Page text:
The talented Dave Tavani produced and directed a super-cute, enticing book trailer for Simply From Scratch. Thank you so much, Dave. And thank you to the lovely Lola Culp-Osborne for lending her voice as Ingrid. Turn up your volume & enjoy!
If you’d like to read the first chapter of my book, visit the Book page of my website, and click “Excerpt.”
And now, onto this week’s theme: Trash.
I learned more about life while yardsaling with my friend Jen than I did in four years of high school. Accompanying Jen on her hunt for the perfect coffee table to decoupage was a lesson in perseverance, character (both a person’s and an object’s), quality, map-reading, map-folding, and usefulness.
In my opinion, Jen’s most impressive score of all time was a door handle for her used Jetta, which she found after roaming through rows of wrecked cars in a junkyard. As you might guess, she comes from a long line of fearless and thrifty Yankees.
South Jersey also boasts a fair share of brilliant yardsaling sharks, including my mother-in-law, who once staked claim on a set of pristine woolen Ethan Allen area carpets, and haggled the seller down to $30, right in his own driveway.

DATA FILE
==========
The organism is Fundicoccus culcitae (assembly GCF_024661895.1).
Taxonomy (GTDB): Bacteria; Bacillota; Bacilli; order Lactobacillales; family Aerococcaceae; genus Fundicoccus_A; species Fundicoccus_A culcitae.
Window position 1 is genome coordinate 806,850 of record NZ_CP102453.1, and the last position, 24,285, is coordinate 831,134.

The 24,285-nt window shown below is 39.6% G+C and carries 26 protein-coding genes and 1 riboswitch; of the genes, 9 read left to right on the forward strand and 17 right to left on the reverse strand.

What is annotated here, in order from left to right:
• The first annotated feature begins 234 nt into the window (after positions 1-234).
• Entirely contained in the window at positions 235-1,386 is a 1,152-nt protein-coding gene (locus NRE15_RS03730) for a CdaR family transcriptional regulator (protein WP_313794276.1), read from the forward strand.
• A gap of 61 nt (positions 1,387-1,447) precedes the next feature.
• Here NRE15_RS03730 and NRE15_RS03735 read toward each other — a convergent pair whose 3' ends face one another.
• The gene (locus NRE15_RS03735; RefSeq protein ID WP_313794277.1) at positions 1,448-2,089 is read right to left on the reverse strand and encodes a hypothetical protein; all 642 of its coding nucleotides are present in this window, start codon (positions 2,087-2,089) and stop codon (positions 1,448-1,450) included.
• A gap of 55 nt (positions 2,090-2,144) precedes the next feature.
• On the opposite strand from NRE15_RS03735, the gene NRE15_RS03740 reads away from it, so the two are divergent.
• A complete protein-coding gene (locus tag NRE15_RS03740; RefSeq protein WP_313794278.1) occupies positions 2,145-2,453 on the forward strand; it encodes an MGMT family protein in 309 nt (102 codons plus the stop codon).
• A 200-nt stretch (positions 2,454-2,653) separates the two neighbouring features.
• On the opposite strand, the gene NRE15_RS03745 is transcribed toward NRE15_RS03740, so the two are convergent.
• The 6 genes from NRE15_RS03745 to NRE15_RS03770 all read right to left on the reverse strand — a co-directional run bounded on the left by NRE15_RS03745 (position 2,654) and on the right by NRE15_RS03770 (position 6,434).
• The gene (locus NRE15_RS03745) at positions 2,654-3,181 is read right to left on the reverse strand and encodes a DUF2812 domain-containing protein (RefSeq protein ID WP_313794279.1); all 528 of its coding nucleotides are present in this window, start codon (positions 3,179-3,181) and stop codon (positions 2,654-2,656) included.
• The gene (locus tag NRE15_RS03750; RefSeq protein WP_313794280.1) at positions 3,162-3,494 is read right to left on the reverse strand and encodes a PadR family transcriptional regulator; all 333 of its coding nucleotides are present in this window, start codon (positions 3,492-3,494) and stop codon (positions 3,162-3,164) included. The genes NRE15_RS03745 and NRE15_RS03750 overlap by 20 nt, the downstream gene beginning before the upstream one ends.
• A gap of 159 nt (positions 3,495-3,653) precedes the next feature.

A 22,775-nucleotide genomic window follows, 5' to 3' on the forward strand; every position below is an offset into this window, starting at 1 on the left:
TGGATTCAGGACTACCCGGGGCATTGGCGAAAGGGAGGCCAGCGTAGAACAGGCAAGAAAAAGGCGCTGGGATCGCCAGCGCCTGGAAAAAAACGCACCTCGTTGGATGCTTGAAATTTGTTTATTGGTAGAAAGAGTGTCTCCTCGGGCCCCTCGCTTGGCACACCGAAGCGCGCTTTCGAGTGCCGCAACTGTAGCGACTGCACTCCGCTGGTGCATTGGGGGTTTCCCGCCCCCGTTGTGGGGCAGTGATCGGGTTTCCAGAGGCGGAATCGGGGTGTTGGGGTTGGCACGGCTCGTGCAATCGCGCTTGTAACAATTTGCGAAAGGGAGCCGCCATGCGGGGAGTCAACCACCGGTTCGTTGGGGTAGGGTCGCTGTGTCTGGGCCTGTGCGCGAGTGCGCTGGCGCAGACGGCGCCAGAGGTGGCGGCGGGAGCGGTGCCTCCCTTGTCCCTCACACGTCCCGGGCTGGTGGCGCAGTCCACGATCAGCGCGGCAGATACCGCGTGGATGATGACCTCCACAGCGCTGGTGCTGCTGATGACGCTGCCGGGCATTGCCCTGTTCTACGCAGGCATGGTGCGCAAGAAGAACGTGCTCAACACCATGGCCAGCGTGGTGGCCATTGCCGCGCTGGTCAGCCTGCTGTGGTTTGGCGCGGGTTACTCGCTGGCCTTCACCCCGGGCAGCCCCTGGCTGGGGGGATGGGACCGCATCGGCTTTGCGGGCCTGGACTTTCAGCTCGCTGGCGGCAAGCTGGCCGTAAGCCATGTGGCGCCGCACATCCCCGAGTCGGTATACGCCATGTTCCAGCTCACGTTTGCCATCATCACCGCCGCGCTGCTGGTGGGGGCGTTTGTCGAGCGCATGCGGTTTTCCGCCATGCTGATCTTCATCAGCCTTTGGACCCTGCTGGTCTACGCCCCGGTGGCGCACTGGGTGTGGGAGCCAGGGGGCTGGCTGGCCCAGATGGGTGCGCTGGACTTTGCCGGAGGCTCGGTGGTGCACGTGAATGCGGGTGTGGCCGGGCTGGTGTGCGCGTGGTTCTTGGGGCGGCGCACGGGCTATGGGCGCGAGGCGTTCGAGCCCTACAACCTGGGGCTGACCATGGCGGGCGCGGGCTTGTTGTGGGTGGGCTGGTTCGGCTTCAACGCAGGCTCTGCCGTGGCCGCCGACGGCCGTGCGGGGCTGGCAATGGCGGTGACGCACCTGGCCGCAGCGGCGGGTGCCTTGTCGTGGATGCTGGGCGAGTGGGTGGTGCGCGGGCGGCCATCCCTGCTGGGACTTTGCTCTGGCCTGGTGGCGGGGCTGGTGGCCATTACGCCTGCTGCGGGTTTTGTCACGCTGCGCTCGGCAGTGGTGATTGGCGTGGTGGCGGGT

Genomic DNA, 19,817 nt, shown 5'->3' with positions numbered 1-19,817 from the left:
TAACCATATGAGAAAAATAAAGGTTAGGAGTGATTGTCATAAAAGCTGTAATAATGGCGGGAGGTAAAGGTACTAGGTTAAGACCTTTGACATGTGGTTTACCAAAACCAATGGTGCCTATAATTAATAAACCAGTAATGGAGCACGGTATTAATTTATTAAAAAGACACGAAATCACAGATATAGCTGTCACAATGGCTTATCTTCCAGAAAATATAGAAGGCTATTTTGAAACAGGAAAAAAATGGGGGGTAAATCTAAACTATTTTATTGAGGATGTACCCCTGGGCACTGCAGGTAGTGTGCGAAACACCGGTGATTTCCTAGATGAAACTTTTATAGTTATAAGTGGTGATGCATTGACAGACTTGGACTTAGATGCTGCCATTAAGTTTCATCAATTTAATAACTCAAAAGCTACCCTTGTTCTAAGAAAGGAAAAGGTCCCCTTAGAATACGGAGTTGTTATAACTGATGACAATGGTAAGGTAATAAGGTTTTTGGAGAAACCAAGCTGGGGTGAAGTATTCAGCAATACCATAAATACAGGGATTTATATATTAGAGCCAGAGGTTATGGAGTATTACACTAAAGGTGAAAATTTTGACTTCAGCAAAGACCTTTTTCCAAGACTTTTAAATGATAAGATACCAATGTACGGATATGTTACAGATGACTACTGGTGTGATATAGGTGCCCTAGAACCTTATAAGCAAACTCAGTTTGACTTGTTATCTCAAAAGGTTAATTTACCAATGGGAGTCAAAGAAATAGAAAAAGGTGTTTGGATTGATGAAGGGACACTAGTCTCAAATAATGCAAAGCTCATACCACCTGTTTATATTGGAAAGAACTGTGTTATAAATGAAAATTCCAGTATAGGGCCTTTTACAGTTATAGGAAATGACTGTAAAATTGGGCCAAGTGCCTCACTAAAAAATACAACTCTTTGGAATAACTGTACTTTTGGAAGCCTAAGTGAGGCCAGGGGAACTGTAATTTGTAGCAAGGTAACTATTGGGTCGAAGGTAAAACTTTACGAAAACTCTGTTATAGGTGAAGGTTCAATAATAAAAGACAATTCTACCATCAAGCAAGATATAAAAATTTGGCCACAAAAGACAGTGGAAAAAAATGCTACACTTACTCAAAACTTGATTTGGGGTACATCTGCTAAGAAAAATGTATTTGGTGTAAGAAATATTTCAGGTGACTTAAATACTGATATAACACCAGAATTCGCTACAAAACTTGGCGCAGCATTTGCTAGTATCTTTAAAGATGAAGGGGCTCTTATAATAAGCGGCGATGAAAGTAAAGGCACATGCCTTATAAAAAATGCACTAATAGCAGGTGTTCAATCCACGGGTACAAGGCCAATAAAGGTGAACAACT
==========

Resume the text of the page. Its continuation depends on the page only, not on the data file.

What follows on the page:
I don’t have that kind of tenacity. However, I am proud of one item that I trashpicked during summertime in college. I was driving home (coincidentally, from Jen’s house) when I spotted — on the curb next to a row of trashcans — an old wooden letterbox that had been antiqued. After inspecting it in my headlights, I tossed it onto the passenger seat and headed home. One man’s trash ….
I scraped the gunk off, sanded the wood, and stained it a warm oak color. Then I crafted little velvet pillows for the inside, and voila: the letterbox was transformed into storage for Matt’s chess pieces.
In Simply From Scratch, my narrator, Zell, treasures the very last items that her beloved, Nick, trashpicked before he died. But you’ll have to read the book to find out what those items are ….